Track 2 diplomacy in aid of official dialogue on South China Sea 0


FOREIGN Secretary Perfecto Yasay recently revealed that the Philippines has filed a diplomatic protest with China through a third person note verbale, upon verification of the report by the Washington-based CSIS Asia Maritime Transparency Initiative that China appears to have built anti-aircraft and anti-missile weapons on its man-made islands in the disputed waters of the South China Sea. One of these man-made artificial islands is Mischief Reef, which is a low-tide elevation within the Philippines’ exclusive economic zone (EEZ) and forms part of the Philippines’ continental shelf.

This low-key reaction of the Philippines is in accord with the policy of the Duterte administration to settle its maritime and territorial issues with China through quiet diplomacy. However, China should satisfactorily explain why the structures do not support China’s justification that they are intended as refuge shelters for fishermen.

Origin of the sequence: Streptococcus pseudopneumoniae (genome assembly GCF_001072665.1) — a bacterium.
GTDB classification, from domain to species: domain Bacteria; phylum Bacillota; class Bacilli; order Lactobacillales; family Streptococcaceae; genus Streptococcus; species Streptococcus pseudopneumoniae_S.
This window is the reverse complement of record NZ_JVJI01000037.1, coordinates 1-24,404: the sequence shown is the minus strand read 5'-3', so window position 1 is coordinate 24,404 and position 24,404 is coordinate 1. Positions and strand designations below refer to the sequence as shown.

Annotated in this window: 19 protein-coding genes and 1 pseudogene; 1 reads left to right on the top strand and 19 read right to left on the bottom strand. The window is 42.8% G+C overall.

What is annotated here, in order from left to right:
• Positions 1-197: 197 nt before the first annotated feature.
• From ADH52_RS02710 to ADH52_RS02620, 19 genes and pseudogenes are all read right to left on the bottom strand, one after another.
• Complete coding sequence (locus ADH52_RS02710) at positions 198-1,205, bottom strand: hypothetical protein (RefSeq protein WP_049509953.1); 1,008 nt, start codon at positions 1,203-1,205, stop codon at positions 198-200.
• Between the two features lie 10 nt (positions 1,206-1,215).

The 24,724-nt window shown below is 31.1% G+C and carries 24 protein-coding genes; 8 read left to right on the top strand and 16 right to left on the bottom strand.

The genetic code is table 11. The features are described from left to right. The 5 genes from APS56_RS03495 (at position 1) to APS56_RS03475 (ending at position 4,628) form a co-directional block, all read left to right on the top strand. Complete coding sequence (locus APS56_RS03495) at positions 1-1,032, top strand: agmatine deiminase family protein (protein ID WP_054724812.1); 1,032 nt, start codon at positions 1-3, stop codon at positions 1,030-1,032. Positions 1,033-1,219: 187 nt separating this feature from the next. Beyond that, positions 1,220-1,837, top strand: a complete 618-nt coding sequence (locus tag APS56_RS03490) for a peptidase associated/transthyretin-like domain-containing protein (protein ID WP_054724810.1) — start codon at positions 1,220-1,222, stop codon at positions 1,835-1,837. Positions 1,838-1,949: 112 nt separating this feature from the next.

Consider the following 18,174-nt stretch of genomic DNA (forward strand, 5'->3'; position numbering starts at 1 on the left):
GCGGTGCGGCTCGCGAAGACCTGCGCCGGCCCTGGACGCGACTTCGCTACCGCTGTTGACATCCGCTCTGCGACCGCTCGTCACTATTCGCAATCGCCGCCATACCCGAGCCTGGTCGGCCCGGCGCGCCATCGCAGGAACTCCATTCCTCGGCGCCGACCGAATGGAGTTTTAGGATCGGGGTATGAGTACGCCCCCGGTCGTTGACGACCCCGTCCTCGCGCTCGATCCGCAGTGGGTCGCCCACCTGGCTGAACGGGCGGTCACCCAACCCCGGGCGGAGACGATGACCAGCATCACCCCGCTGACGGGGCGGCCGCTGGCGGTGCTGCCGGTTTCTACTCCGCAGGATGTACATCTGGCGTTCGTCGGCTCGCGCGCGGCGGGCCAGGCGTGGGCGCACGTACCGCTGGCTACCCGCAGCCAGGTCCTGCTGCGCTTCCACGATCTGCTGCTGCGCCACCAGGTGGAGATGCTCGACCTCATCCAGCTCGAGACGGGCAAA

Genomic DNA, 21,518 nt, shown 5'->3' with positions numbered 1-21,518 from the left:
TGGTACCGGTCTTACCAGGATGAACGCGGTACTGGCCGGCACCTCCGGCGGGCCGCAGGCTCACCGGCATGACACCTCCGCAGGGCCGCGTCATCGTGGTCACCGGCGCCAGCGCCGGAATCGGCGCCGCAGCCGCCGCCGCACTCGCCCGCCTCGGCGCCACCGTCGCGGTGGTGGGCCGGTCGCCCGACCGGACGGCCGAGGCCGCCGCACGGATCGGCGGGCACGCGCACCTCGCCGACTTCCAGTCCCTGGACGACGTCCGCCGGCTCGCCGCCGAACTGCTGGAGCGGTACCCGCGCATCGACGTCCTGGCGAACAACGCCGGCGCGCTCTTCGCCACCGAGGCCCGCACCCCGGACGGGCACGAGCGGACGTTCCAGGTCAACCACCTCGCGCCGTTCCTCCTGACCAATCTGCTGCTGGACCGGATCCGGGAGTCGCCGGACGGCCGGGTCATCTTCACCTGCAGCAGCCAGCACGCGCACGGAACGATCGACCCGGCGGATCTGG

So far, the Philippine government has taken a cautious approach to the bilateral negotiations, since the United Nations Convention on the Law of the Sea (UNCLOS) arbitration decision, which the Philippines won, covers only issues relating to the rights of the Philippines with respect to its EEZ and continental shelf.

The arbitral decision did not cover issues of sovereignty, whether of Scarborough Shoal or the Spratly Islands. Our immediate concern is that China should not convert Scarborough Shoal into a military base. This would directly undermine the Philippines’ security and territorial integrity.

The United States has taken the position that its Mutual Defense Treaty with the Philippines does not cover our Kalayaan Islands unless the Armed Forces of the Philippines stationed there are attacked.

Track 2 diplomacy in aid of official dialogue on South China Sea